Jumping castle business fined after truck explosion
A Gold Coast jumping castle business has been fined $50,000 for failing to comply with its primary health and safety duty, exposing workers to a risk of serious injury or death. The small business rented jumping castles and employed casual workers to drop off, set up and collect the amusement devices.
At the start of each shift, the workers collected a truck as well as a ‘run sheet’ detailing the day’s deliveries or pick-ups. The trucks were pre-packed by a supervisor and not checked by the workers prior to their shift.
On-the-job training was comprised of a buddy system, where a less experienced worker was paired with a more experienced worker for a day or so and shown what to do. The company had no formal safety training in place for its workers and no specific training in regard to the use of, or transporting of, generators, which were used when mains power wasn’t available.
On 10 February 2018, three casual workers were delivering the last jumping castle for the day to a customer at Tallebudgera. At the time, all three men had been employed by the defendant for six months or less. Arriving onsite, the workers opened the truck’s back doors and noticed petrol fumes. The generator, which had not been secured, was on its side with a puddle of petrol on the floor.
Two of the workers climbed into the back of the truck to retrieve the generator and clean up the petrol. The workers noticed the petrol cap was loose, with a battery hanging off the side of the generator by a wire. When a worker was putting the battery back in place, the wires sparked and an explosion occurred. There was no fire safety equipment on the truck and the two men suffered significant burn injuries.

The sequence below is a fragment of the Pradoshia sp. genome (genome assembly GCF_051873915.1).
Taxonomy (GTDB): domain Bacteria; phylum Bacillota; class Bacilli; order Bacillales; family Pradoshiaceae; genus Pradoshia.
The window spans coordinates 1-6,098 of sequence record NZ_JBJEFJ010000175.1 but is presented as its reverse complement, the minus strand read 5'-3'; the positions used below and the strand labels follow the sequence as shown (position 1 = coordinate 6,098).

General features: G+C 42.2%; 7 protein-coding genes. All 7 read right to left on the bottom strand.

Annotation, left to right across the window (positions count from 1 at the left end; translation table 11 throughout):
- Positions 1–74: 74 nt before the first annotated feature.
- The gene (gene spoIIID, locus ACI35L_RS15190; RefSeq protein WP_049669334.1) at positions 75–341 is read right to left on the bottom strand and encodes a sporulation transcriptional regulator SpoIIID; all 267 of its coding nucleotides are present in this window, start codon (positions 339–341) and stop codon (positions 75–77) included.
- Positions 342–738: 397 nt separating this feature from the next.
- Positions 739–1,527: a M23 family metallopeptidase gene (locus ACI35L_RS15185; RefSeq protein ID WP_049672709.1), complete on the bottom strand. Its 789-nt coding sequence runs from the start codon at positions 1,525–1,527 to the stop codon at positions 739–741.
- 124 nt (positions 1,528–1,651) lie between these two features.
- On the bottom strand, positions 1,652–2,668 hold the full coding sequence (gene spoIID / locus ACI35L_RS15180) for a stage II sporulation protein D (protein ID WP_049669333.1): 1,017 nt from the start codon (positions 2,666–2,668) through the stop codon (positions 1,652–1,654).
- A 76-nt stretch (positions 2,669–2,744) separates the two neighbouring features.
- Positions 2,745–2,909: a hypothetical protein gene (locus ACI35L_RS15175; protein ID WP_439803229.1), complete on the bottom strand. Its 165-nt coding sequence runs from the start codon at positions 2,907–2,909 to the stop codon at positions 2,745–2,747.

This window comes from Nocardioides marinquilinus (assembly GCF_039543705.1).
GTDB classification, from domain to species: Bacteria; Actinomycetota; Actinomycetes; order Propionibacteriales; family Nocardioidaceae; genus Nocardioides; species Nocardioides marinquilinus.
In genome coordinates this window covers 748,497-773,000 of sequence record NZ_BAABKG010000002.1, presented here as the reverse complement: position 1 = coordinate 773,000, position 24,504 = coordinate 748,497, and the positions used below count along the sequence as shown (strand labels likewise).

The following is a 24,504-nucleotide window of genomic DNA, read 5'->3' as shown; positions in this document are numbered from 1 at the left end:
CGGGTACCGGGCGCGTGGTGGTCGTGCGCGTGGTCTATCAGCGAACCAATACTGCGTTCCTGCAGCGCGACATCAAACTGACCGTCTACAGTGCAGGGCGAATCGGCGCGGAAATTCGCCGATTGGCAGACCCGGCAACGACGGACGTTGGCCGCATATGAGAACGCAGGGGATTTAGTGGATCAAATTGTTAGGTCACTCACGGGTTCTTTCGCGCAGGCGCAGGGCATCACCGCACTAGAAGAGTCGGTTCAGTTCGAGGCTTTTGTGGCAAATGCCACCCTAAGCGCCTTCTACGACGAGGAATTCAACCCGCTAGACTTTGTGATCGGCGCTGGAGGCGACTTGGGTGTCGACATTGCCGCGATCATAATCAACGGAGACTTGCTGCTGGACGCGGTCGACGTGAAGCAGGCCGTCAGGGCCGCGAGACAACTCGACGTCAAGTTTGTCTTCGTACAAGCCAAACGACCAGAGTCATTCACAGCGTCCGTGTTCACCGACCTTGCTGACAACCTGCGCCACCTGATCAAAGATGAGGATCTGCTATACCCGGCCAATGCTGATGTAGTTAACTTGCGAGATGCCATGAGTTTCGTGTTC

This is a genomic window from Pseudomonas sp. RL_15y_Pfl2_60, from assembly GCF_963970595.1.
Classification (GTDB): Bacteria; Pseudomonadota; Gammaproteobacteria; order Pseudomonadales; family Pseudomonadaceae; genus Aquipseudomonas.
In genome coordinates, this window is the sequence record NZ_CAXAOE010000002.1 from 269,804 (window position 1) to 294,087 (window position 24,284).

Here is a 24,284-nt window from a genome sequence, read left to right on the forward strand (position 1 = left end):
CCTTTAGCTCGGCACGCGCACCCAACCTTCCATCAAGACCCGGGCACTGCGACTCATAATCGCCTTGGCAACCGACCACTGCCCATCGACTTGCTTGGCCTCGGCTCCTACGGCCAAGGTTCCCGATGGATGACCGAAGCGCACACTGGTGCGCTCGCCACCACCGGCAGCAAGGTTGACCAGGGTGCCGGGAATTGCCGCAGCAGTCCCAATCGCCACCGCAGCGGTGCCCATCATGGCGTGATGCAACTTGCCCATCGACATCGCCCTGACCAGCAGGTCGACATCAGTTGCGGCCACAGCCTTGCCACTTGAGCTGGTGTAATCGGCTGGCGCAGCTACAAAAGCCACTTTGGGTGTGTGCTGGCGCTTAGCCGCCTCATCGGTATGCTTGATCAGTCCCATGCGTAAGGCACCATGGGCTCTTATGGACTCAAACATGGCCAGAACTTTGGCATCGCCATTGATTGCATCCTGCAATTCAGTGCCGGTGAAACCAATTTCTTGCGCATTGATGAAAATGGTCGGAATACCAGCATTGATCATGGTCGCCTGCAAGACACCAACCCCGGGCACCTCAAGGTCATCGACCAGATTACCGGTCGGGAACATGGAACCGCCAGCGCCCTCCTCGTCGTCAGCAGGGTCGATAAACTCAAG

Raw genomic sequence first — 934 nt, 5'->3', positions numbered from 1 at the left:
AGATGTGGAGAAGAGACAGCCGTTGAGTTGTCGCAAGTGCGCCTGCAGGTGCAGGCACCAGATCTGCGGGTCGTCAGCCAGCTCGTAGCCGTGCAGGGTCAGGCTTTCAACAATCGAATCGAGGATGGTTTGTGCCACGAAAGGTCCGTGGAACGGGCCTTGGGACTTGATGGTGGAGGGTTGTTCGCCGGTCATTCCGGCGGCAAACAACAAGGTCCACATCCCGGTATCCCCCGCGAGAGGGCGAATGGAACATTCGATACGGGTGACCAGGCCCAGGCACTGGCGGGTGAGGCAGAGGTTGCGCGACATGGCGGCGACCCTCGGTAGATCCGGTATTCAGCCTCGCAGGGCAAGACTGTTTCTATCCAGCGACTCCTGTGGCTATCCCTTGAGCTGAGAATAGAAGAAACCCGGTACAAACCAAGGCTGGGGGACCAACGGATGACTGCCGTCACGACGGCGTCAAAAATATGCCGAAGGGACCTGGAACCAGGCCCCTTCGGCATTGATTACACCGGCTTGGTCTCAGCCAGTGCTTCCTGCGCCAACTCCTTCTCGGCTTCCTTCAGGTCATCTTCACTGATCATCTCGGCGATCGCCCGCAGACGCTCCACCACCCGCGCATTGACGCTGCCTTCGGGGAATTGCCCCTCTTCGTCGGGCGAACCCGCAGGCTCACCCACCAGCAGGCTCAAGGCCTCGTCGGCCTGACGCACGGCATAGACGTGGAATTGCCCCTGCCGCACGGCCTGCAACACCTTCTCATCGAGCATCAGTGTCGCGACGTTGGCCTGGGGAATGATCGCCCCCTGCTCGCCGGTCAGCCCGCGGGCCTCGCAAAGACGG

A QPS fire scene investigation found the generator to be the most probable ignition source, causing the explosion and fire, noting that the situation in the rear of the truck caused all three components of the fire triangle to be present (oxygen, fuel source and ignition source). Expert evidence stated the generator should have been secured while being transported.
In sentencing, Magistrate Mark Howden said the incident arose from a combination of events, including the generator not being secured, a lack of training and the lack of safety equipment on the truck. Magistrate Howden added that securing the generator would have prevented the incident and would not have been overly burdensome for the defendant.
To deter similar incidents from occurring in future, Magistrate Howden called for a significant change in management processes and procedures, with the purchase of new generators fitted with fire safety equipment, formal training for workers on fire safety and generator use, and a revamped buddy system with a supervisor signing off on training.
During sentencing, Magistrate Howden considered the small business and the effect the penalty would have on it, the impact of COVID-19 (which included a halved turnover and fewer employees) and the limited financial assistance given to the two injured workers by the defendant. The company was convicted on one charge under sections 32 and 19 (1) of the Work Health and Safety Act 2011, fined $50,000 and ordered to pay court costs of $4100.
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